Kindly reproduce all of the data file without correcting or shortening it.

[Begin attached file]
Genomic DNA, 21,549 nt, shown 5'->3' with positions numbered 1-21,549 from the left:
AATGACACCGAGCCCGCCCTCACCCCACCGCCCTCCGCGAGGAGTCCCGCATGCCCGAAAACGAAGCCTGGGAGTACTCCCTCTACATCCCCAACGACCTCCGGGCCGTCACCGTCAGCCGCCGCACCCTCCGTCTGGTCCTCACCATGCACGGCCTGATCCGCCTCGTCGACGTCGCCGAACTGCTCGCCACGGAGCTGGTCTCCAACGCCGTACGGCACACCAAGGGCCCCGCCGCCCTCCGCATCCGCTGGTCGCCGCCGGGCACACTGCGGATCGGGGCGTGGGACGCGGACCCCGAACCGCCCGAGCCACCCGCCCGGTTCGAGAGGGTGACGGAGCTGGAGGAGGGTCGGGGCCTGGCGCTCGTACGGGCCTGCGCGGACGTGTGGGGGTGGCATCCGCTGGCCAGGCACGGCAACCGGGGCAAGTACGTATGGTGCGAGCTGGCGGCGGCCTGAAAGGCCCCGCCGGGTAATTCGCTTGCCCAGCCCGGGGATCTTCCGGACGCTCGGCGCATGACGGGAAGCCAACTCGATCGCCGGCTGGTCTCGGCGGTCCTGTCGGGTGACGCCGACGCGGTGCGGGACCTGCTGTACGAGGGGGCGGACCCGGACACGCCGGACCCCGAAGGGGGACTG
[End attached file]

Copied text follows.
Genomic DNA, 21,549 nt, shown 5'->3' with positions numbered 1-21,549 from the left:
AATGACACCGAGCCCGCCCTCACCCCACCGCCCTCCGCGAGGAGTCCCGCATGCCCGAAAACGAAGCCTGGGAGTACTCCCTCTACATCCCCAACGACCTCCGGGCCGTCACCGTCAGCCGCCGCACCCTCCGTCTGGTCCTCACCATGCACGGCCTGATCCGCCTCGTCGACGTCGCCGAACTGCTCGCCACGGAGCTGGTCTCCAACGCCGTACGGCACACCAAGGGCCCCGCCGCCCTCCGCATCCGCTGGTCGCCGCCGGGCACACTGCGGATCGGGGCGTGGGACGCGGACCCCGAACCGCCCGAGCCACCCGCCCGGTTCGAGAGGGTGACGGAGCTGGAGGAGGGTCGGGGCCTGGCGCTCGTACGGGCCTGCGCGGACGTGTGGGGGTGGCATCCGCTGGCCAGGCACGGCAACCGGGGCAAGTACGTATGGTGCGAGCTGGCGGCGGCCTGAAAGGCCCCGCCGGGTAATTCGCTTGCCCAGCCCGGGGATCTTCCGGACGCTCGGCGCATGACGGGAAGCCAACTCGATCGCCGGCTGGTCTCGGCGGTCCTGTCGGGTGACGCCGACGCGGTGCGGGACCTGCTGTACGAGGGGGCGGACCCGGACACGCCGGACCCCGAAGGGGGACTG